Food for Agile Thought’s issue #114—shared with 12,308 peers—focuses on team building and rockstar engineers, or better: the lack of them. We also come back to psychological safety and wonder whether the term is overused or abused?
Steve Denning explains why SAFe == pre-Copernican command and control thinking, and we learn what misconception lets software product spiral out of control.
Lastly, Kate Bennet shares the results of her survey on product prioritization methods.
Have a great week!
Tip of the Week: Rockstar Engineers
Free Code Camp): We fired our top talent. Best decision we ever made.(via
Jonathan Solórzano-Hamilton tells the tale how firing the genius rockstar engineer liberated the whole organization.
Agile & Scrum
TED Talks): Forget the pecking order at work(via
Margaret Heffernan dissects ‘the super chicken model,’ where organizations place value on star employees who outperform others.
Medium): The (Psychological) Safety Dance(via
John Cutler asks: Why are we obsessed with psychological safety?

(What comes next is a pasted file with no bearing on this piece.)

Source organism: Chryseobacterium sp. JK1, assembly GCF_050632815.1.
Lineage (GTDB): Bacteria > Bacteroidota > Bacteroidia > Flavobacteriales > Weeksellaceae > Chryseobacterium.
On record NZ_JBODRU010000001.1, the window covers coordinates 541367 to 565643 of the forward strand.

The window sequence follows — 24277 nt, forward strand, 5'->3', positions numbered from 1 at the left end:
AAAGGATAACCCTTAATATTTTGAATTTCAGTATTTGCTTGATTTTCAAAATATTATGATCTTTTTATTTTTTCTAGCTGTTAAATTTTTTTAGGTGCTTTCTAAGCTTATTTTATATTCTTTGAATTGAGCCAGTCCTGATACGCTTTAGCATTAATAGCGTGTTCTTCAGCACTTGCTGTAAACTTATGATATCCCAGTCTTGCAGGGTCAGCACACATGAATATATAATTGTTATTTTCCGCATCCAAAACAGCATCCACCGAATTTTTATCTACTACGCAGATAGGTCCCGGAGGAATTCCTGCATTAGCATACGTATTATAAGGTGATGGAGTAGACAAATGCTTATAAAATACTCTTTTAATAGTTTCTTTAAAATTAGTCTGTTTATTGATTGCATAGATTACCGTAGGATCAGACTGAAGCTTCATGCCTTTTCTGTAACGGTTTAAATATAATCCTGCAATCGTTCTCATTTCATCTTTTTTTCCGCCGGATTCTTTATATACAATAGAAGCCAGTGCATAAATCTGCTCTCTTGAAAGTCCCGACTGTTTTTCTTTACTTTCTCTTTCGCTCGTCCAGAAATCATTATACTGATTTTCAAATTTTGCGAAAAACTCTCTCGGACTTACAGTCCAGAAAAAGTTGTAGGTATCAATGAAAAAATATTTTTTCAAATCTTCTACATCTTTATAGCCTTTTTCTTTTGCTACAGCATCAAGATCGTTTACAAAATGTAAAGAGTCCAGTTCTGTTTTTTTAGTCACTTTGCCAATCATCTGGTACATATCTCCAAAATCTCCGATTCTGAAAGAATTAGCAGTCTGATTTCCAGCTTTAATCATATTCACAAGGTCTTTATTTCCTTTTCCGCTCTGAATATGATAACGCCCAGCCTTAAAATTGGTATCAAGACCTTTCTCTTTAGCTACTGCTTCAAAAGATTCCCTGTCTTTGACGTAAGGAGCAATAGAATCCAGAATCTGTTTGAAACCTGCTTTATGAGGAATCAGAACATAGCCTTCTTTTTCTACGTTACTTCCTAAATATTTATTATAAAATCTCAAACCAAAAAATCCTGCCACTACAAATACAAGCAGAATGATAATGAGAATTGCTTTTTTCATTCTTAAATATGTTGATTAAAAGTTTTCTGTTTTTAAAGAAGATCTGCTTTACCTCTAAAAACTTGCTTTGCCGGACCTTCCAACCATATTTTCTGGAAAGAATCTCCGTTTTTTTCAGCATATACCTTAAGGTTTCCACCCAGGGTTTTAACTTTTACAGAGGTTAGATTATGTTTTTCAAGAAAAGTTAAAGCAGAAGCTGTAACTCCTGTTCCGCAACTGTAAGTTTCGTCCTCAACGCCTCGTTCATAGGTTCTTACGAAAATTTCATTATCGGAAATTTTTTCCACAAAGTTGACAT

Forbes): What Is Agile? The Four Essential Elements(via
Steve Denning explains why SAFe, and other ‘agile scaling frameworks’ represent outdated command & control thinking.
Raisin Is Looking for an Agile Coach (m/f) in Berlin
Raisin’s goal is to become the leading one-stop shop for simple savings and investment products across Europe within the next few years.
We are developing our company according to the Scaled Agile Framework and are therefore looking for an Agile Coach (m/f) who brings are agile processes to the next level.
Find more information about the position and send us your application here.
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Product & Lean
Medium): Why software projects spiral out of control(via
Kannan Chandrasegaran points at a core misunderstanding that dooms many products from the start.
Mind The Product): Product Prioritization by the Numbers(via
Kate Bennet surveyed 50 product managers on how they prioritize features.
Brainmates): 5 Lessons from Growing 5 to 40 Product Managers in Just 4 Years(via
Maxime Prades looks back at his time at Zendesk where he took the product organization from five to 40 people in seven locations.
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